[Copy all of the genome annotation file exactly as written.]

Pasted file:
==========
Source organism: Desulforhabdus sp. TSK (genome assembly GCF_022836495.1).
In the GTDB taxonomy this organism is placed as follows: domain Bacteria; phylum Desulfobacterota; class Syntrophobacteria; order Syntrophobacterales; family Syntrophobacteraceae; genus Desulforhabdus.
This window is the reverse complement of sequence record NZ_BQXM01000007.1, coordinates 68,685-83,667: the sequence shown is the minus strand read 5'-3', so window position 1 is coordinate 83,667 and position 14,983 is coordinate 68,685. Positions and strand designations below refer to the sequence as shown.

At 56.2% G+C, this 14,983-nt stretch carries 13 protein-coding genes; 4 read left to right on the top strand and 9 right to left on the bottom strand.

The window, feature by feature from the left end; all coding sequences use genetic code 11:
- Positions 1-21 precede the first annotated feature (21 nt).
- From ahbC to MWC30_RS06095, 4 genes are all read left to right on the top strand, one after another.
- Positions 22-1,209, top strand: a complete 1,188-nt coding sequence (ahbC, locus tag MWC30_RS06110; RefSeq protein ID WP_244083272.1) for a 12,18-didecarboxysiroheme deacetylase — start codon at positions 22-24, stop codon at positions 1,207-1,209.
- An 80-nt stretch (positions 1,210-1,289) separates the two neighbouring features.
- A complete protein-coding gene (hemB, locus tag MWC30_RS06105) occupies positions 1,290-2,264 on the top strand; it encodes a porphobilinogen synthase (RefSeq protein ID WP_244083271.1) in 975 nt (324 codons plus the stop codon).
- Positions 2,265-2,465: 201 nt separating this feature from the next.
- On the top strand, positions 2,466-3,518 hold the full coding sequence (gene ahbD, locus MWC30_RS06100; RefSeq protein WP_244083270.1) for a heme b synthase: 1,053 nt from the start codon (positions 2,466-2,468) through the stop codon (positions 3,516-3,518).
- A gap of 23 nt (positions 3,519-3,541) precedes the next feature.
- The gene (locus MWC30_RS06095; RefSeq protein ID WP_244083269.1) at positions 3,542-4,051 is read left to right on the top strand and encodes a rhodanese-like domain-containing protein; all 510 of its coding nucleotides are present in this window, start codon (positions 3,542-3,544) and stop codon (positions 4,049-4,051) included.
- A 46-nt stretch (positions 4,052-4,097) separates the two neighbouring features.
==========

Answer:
Source organism: Desulforhabdus sp. TSK (genome assembly GCF_022836495.1).
In the GTDB taxonomy this organism is placed as follows: domain Bacteria; phylum Desulfobacterota; class Syntrophobacteria; order Syntrophobacterales; family Syntrophobacteraceae; genus Desulforhabdus.
This window is the reverse complement of sequence record NZ_BQXM01000007.1, coordinates 68,685-83,667: the sequence shown is the minus strand read 5'-3', so window position 1 is coordinate 83,667 and position 14,983 is coordinate 68,685. Positions and strand designations below refer to the sequence as shown.

At 56.2% G+C, this 14,983-nt stretch carries 13 protein-coding genes; 4 read left to right on the top strand and 9 right to left on the bottom strand.

The window, feature by feature from the left end; all coding sequences use genetic code 11:
- Positions 1-21 precede the first annotated feature (21 nt).
- From ahbC to MWC30_RS06095, 4 genes are all read left to right on the top strand, one after another.
- Positions 22-1,209, top strand: a complete 1,188-nt coding sequence (ahbC, locus tag MWC30_RS06110; RefSeq protein ID WP_244083272.1) for a 12,18-didecarboxysiroheme deacetylase — start codon at positions 22-24, stop codon at positions 1,207-1,209.
- An 80-nt stretch (positions 1,210-1,289) separates the two neighbouring features.
- A complete protein-coding gene (hemB, locus tag MWC30_RS06105) occupies positions 1,290-2,264 on the top strand; it encodes a porphobilinogen synthase (RefSeq protein ID WP_244083271.1) in 975 nt (324 codons plus the stop codon).
- Positions 2,265-2,465: 201 nt separating this feature from the next.
- On the top strand, positions 2,466-3,518 hold the full coding sequence (gene ahbD, locus MWC30_RS06100; RefSeq protein WP_244083270.1) for a heme b synthase: 1,053 nt from the start codon (positions 2,466-2,468) through the stop codon (positions 3,516-3,518).
- A gap of 23 nt (positions 3,519-3,541) precedes the next feature.
- The gene (locus MWC30_RS06095; RefSeq protein ID WP_244083269.1) at positions 3,542-4,051 is read left to right on the top strand and encodes a rhodanese-like domain-containing protein; all 510 of its coding nucleotides are present in this window, start codon (positions 3,542-3,544) and stop codon (positions 4,049-4,051) included.
- A 46-nt stretch (positions 4,052-4,097) separates the two neighbouring features.